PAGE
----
William Shakespeare's Julius Caesar is the story of ambition, power and conspiracy.
William Shakespeare's plays, sonnets and poems at AbsoluteShakespeare.com
Home Plays Sonnets Poems Quotes Summaries Essays Glossary Links Help

HOME > Plays > Julius Caesar

Julius Caesar

Study Guides
Julius Caesar
King Henry IV
King Lear
Merchant of Venice
Romeo and Juliet
The Tempest
Twelfth Night

Bard Facts
Globe Theatre

Julius Caesar Play

Julius Caesar begins with Tribunes, Marullus and Flavius scolding Roman citizens for blindly worshipping Caesar. Their words reveals deep-seated fears that Caesar is growing too powerful and must be stopped. A little later, we see Caesar leading a procession through the streets of Rome. A Soothsayer (fortune teller) tells Caesar to beware the "ides of March [the 15th of March]", a warning that he will die on this day. It is ignored... Cassius, fearing Caesar's ever growing power, begins to recruit Brutus, a close friend of Caesar's, towards his conspiracy to assassinate him by implying that Caesar is becoming too powerful... Brutus is suspicious of Cassius' motives... Casca, another conspirator, reveals to Brutus information suggesting Cassius' fears may be real...

To ensure Brutus joins his conspiracy, Cassius has Cinna place some forged letters where Brutus will find them, convincing Brutus to join them; Brutus' good name will be an asset to their conspiracy... Brutus, unable to sleep, reveals his own fear of Caesar. Discovering the letter ,Brutus joins the conspiracy. The conspirators plan the assassination, Brutus arguing against Mark Antony also being assassinated...

Calphurnia, Caesar's wife, tells him that her dream foretells doom, convincing him not go to the Senate on the "ides of March" which is tomorrow. Decius Brutus, hearing this, goads Caesar into going so as not to look weak... Artemidorus and the Soothsayer both try to warn Caesar but fail. At the Senate, the conspirators kill Caesar. Mark Antony flees but later asks to speak at the funeral. Cassius thinks this is dangerous, but Brutus lets Mark Antony speak.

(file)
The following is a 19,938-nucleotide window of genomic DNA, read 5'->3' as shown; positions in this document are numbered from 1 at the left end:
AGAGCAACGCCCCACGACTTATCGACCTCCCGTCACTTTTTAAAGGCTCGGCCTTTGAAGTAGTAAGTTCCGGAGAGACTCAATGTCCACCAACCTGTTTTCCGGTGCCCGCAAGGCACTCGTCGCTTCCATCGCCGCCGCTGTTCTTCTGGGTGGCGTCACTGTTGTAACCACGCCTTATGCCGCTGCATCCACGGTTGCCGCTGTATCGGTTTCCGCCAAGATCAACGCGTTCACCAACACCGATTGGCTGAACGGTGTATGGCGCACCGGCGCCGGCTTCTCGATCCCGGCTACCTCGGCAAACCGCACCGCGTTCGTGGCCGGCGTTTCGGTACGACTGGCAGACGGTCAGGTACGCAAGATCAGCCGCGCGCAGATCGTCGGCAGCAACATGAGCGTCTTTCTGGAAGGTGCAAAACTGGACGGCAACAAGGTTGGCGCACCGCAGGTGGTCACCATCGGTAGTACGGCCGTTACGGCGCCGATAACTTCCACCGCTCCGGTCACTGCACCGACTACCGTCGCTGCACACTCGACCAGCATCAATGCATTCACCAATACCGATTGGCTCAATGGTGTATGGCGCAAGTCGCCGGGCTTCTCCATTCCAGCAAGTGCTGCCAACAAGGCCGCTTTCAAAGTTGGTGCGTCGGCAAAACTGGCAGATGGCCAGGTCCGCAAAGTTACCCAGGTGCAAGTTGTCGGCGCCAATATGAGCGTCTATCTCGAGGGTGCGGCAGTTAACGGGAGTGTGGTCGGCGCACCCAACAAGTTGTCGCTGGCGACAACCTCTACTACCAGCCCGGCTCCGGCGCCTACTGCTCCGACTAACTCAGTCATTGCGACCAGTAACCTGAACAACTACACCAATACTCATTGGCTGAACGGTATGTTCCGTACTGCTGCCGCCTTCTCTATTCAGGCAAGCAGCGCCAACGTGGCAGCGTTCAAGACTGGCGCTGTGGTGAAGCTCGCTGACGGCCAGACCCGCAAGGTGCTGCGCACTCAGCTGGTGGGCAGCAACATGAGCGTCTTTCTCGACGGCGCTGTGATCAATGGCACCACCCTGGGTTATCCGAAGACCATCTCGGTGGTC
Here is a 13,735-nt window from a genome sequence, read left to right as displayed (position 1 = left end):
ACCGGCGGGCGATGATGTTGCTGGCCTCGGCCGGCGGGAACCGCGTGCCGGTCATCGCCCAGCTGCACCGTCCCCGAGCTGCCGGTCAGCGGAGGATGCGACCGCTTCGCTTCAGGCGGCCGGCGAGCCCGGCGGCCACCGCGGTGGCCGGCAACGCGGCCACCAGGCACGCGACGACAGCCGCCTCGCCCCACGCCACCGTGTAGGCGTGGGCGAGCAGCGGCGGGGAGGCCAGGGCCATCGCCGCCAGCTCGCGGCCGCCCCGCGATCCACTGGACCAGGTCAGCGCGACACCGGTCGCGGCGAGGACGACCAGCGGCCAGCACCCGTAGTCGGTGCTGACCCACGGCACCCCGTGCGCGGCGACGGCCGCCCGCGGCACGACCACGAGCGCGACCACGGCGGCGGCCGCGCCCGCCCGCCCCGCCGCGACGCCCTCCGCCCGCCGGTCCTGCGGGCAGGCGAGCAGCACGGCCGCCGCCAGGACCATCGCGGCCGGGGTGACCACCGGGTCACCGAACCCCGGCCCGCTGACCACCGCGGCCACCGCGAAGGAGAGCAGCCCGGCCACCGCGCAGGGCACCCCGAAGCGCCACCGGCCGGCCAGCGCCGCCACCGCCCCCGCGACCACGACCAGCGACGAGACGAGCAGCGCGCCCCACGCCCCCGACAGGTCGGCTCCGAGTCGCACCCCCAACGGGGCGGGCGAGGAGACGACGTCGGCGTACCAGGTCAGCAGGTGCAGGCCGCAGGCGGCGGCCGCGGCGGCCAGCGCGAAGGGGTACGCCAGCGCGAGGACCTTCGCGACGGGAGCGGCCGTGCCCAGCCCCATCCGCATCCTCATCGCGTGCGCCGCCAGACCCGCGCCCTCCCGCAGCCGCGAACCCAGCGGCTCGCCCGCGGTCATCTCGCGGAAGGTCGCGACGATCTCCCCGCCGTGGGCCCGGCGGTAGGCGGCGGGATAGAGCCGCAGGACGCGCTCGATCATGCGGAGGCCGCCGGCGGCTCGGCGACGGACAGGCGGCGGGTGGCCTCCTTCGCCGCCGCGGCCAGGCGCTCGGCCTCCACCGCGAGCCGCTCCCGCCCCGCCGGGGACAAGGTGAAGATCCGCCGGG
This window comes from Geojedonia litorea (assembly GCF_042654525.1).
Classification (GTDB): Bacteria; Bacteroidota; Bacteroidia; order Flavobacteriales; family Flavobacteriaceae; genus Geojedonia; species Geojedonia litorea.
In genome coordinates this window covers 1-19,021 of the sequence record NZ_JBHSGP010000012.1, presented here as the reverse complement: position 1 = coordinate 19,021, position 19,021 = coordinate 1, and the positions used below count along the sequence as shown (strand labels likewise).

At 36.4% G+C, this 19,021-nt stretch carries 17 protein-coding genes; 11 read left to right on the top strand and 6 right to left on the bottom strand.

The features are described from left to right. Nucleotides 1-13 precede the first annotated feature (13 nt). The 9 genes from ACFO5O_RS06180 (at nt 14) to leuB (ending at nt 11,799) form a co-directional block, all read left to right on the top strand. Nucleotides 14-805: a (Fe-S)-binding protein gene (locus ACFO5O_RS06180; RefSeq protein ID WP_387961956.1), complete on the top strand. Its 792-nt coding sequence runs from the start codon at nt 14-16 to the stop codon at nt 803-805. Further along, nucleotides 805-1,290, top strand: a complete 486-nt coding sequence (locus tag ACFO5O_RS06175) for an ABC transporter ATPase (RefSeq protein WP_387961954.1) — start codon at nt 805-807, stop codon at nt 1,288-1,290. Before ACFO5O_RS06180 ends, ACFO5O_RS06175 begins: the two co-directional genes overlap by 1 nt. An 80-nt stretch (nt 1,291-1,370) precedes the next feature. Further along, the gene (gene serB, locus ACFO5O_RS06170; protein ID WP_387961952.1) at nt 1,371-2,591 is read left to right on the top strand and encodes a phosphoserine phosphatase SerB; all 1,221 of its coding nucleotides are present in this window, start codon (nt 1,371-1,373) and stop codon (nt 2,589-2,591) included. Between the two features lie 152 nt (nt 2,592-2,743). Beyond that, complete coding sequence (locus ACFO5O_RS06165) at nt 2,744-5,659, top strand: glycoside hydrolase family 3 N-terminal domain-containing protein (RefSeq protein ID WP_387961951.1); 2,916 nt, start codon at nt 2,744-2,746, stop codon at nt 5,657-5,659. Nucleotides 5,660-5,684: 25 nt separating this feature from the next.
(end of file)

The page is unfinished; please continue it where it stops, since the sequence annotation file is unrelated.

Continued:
Brutus and Cassius explain to the citizens of Rome why they killed Caesar, gaining their support. Using the immortal words, "Friends, Romans, countrymen, lend me your ears;" Mark Antony turns the citizens against Brutus and Cassius by making them feel remorse for Caesar's death and by informing them that his will gifts them money. The crowd, now a crazed mob, go after the conspirators. Mark Antony and ally Octavius start planning their attack on Brutus and Cassius.

Brutus argues with Cassius over Cassius' dishonesty, Brutus eventually forgiving him. Brutus meets Caesar's Ghost which tells Brutus he will see him again at Philippi. On the Plains of Philippi, Mark Antony's and Octavius' forces face Brutus' and Cassius' forces. Later in battle with Mark Antony and Octavius, Brutus sends orders via messenger Messala to Cassius' forces on the other side of the battlefield. Cassius' forces are losing ground to Mark Antony's forces. Brutus' army has defeated Octavius but are not helping Cassius.

Needing information, Cassius sends Titinius to a nearby hill to report if it is friendly or not. Cassius instructs Pindarus to report Titinius' progress to him. Pindarus sees Titinius pulled off his horse and fears Titinius has been captured. This would mean Brutus' forces have been beaten so Cassius kills himself on Pindarus' sword. Titinius returns, revealing that he was not captured but was greeted by Brutus' victorious forces. Brutus learns of Cassius' death. The battle rages on. Tired and weary, Brutus rests with his few remaining followers. One by one, Brutus asks Clitius, Dardanius and Volumnius to kill him but each refuses. Finally Brutus falls on his sword, killing himself. Octavius, Mark Antony, Messala and Lucilius now arrive. Strato explains how Brutus died. Mark Antony pays tribute to Brutus' noble spirit by famously saying, "This was the noblest Roman of them all..."


Dramatis Personæ

Act I
Scene I, Scene II, Scene III

Act II
Scene I,
Scene II, Scene III, Scene IV

Scene I, Scene II, Scene III

Act IV
Scene I, Scene II, Scene III

Act V
Scene I, Scene II, Scene III, Scene IV, Scene V

Copyright 2000-2005 AbsoluteShakespeare.com. All rights reserved.  Contact Us  Privacy  Awards